OREGON COUNTY -- A horse in Oregon County has tested positive for the West Nile virus.
According to Oregon County Health Department Director Shiela Russell, the horse was ill and was tested by a local veterinarian although she would not name the owner or the veterinarian.
Suzanne Langley of Langley Animal Clinic in Thayer said since the disease first appeared in the United States last summer her office has seen an increase in the number of horses being vaccinated.
She said vaccinations cost $15 at their clinic and horse owners may vaccinate horses themselves. She said in three to four weeks after the vaccination a booster will be needed.
Langley said currently horses are the only animals that have a vaccine against the sometimes deadly virus. Langley said if the disease is caught early enough in horses in most cases it can be treated.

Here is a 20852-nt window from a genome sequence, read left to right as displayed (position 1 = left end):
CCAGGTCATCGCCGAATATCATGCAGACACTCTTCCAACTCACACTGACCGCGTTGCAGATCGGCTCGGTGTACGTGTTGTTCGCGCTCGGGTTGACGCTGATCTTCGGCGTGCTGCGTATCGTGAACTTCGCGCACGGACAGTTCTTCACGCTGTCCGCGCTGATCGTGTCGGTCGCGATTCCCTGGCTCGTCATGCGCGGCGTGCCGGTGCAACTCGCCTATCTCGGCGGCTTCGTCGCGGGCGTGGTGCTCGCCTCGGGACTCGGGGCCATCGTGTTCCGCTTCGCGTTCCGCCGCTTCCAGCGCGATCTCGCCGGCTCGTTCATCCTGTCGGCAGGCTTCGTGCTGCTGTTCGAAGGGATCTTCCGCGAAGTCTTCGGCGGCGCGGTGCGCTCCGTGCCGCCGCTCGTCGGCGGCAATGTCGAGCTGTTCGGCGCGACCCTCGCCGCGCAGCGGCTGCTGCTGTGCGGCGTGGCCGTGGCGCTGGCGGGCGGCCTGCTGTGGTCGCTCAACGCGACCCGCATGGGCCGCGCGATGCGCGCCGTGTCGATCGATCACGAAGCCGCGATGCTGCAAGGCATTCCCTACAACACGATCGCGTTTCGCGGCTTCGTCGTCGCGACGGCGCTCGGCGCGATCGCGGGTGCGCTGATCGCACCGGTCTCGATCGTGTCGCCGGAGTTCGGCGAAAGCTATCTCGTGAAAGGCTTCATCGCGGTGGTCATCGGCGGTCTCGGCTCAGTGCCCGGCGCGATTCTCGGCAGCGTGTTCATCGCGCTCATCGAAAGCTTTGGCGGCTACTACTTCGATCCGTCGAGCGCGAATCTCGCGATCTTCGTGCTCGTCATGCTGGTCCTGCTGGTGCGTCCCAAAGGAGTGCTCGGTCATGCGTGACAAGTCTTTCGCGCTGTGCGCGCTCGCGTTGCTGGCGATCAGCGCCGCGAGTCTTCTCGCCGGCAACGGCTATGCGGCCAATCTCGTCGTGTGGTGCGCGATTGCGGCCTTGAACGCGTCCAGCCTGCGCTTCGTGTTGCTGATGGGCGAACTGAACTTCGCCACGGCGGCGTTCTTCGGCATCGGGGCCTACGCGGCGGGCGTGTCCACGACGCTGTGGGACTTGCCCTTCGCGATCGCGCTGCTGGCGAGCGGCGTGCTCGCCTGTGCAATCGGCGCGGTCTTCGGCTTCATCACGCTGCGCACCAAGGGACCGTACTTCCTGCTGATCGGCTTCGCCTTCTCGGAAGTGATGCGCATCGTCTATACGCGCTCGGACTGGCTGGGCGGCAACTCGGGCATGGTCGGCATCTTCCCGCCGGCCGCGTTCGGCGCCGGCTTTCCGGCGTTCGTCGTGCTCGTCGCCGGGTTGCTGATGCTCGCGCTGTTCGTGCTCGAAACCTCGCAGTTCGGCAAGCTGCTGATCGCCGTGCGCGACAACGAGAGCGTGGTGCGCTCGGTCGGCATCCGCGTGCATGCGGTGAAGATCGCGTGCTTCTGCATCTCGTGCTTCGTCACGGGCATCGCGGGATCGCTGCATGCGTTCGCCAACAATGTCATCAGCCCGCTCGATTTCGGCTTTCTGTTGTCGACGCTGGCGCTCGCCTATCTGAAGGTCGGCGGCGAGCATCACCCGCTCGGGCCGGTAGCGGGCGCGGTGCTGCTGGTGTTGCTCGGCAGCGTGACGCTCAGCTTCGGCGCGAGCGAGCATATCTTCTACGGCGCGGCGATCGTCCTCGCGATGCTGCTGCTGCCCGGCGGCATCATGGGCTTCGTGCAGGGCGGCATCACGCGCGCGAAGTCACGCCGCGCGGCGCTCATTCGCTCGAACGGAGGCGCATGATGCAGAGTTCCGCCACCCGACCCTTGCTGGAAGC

Russell said her office is working actively to lower the risk of the virus to the citizens of the county. She said her office is collecting and testing dead blue jays, crows and hawks. Russell said mosquitoes are infected from biting infected birds, a natural host of the virus. The insects can then transmit the disease to humans, birds or other animals. She said in areas where the insects carry the virus, fewer than one percent of mosquitoes are infected. The disease cannot be transmitted from bird to person or from person to person through casual contact.
She said the disease is becoming more common in the United States and has been reported in 28 states.
Russell said prevention is the key to humans not getting the disease. She said those who want more information on prevention can call her office at 417-778-7450.